Tottenham Hotspur were accused of throwing away a fortune in the transfer market last summer, but among the failures stood one undoubted success story.
When Christian Eriksen was picked up for just 11 million pounds, the price sounded cheap for a player who had been tipped for the top from an early age. After a season in which Eriksen contributed 10 goals and 13 assists, the fee looked like a steal.
It took Eriksen some time to find his feet at Tottenham, but by the end of the season he was absolutely flying. Mainly employed in a left-sided role from which he could roam infield, Eriksen became the lone creative threat in a struggling Spurs side.
The conventional wisdom dictated that having turned a difficult start into a successful debut season, Eriksen would hit the ground running this time around. Yet football rarely provides us with such a linear narrative.
Mauricio Pochettino's arrival at White Hart Lane this summer signalled a new tactical direction for the side. The Argentine has imposed his hard-pressing style on Tottenham, and it's a system that demands lots of hard work from the attacking midfielders employed in the 4-2-3-1 formation.
Those three attacking midfielders are not only expected to constantly close down the opposition when the side loses possession, but to also play in a fluid system in which they have freedom to shift position. That means Eriksen will often find himself in wide midfield positions from which it will be his responsibility to chase around after marauding full-backs.
Eriksen may have frequently played on the left last season, but he gave scant protection to the full-back behind him. His tendency to drift inside to try and take control of the game often resulted in Danny Rose or Kyle Naughton being exposed by more than just their own weaknesses.
A challenge for the Dane this season is to improve his defensive contributions while remaining an attacking threat. This may be made more difficult by the return to prominence of Erik Lamela. In preseason Lamela has started on the right, only to drift infield into Eriksen's territory.
Eriksen has not looked so influential in preseason and many Spurs fans are questioning how he fits into Pochettino's system. The challenges in front of Eriksen may mean that he takes longer to flourish this season than previously anticipated, but I have no doubt that he will eventually succeed.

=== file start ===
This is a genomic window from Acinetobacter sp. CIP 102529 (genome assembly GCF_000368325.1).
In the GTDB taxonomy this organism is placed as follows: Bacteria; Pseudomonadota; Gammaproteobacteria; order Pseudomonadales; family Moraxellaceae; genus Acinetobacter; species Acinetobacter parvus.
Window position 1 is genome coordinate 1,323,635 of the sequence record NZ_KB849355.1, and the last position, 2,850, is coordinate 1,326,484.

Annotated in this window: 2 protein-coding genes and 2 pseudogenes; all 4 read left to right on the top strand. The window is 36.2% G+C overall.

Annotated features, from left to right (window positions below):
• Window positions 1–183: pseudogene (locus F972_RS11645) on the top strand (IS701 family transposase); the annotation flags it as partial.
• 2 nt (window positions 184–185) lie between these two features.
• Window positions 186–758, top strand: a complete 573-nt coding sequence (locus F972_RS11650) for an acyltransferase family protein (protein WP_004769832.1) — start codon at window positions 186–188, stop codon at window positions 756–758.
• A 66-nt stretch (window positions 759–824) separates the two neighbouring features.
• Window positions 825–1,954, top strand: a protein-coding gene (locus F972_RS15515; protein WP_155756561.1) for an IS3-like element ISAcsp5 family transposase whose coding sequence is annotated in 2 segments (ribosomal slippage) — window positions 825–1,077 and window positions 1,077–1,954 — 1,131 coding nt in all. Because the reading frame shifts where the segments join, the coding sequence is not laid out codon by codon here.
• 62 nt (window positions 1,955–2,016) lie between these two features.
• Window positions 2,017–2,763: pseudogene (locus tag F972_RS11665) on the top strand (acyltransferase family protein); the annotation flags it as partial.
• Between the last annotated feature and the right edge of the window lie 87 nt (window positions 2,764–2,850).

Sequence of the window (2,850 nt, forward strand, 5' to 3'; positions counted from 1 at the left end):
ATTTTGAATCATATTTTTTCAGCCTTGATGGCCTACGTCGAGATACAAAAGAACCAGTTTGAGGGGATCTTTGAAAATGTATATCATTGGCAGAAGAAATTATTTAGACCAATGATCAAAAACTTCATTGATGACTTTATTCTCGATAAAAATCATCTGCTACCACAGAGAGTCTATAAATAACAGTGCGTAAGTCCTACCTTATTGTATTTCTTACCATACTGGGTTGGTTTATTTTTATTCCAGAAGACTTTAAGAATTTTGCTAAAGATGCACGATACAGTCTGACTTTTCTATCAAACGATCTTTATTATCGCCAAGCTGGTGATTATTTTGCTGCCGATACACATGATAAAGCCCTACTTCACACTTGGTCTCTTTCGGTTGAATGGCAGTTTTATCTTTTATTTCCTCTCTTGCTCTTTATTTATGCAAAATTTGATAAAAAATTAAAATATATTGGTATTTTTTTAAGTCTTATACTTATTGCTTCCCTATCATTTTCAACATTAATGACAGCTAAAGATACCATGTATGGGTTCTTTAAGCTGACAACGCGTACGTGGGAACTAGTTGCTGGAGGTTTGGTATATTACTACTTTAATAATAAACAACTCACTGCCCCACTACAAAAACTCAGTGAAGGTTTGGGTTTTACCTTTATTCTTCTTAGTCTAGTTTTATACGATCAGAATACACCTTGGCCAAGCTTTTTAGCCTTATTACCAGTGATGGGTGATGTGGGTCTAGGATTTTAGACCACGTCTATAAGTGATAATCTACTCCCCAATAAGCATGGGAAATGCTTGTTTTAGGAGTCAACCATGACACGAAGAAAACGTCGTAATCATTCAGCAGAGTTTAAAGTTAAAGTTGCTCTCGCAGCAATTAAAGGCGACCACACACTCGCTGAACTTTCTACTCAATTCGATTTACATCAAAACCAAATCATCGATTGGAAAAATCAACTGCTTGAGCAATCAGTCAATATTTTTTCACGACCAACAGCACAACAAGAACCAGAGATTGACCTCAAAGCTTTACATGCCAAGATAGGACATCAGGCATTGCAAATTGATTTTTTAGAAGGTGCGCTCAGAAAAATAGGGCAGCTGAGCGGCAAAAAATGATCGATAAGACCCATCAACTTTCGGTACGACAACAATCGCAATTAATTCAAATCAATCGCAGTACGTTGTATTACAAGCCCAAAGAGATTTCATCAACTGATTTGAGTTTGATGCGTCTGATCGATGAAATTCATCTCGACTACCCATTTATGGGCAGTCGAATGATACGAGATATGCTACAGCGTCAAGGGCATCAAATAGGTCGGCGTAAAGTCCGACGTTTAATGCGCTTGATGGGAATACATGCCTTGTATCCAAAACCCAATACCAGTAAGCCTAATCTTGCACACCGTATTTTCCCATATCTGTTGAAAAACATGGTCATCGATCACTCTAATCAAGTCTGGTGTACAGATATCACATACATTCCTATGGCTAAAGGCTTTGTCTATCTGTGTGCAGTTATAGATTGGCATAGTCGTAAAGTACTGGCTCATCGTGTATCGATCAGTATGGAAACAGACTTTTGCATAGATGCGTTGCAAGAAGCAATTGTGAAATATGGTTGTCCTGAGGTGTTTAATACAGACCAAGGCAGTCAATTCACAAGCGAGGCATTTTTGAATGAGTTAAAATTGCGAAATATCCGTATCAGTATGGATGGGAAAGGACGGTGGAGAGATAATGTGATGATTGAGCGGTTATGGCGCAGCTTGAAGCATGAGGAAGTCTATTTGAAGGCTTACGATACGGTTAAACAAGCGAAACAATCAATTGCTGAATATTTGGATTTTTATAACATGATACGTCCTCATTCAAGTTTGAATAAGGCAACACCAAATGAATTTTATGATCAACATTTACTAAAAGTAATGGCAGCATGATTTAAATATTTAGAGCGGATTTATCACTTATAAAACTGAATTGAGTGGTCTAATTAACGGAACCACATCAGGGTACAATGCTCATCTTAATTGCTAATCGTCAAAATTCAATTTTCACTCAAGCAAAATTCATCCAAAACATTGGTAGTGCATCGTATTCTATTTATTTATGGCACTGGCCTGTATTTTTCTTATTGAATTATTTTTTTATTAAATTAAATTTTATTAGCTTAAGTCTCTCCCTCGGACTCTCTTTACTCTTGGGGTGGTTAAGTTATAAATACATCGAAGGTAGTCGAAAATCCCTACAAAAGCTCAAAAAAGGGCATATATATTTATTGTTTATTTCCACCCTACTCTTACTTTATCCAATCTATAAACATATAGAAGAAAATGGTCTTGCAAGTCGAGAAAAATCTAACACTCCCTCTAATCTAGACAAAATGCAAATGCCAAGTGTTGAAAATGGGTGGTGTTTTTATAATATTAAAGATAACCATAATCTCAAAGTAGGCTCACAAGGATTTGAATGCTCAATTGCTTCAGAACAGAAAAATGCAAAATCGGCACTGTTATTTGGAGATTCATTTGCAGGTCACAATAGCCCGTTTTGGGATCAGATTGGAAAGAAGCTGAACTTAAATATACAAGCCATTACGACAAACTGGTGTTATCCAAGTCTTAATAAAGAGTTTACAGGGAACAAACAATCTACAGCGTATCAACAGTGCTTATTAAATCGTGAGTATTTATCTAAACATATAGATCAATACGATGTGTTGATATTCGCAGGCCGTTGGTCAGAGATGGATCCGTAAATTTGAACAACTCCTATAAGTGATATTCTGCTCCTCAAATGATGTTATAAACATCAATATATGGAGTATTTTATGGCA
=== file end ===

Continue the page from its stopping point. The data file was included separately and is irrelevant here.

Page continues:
The reason is simple: he possesses a superior talent to all but Lamela in the Tottenham squad. The difference between the two is that Eriksen has proved his talent on the pitch for Spurs, while Lamela's still only exists in the form of YouTube clips from his Roma days.
Eriksen -- like Lamela -- had an indifferent game against Schalke, but nevertheless provided the game with its outstanding memory. In the second half, Eriksen was moving away from goal, midway in the opposition half, only to play an amazing reverse pass that cut the German defence to ribbons. It was a breathtaking moment.
He wasn't even facing the right direction, yet Eriksen still had the awareness to know where everyone was and the skill to judge the pass perfectly. It's the sort of talent I've seen from the likes of Glenn Hoddle, Paul Gascoigne and Luka Modric, but few other midfielders at Tottenham
Eriksen will be a success this season for two reasons. For one, he seems a committed and determined character, who much like Gareth Bale, will take his talents to the very top of the game. Secondly, he is Pochettino's most dangerous attacking outlet.
Go back and study Bale's and Modric's time at Tottenham. Both struggled to find the position where they could be at their best for Spurs. Their managers kept tinkering to provide them with the right platform because they had faith in two outstanding individuals.
The system will work for Eriksen. He has the talent, the dedication and a manager who needs to get the optimum from his best player. The only question is how much will Real Madrid eventually pay for Eriksen, and which of their current Galacticos will make way?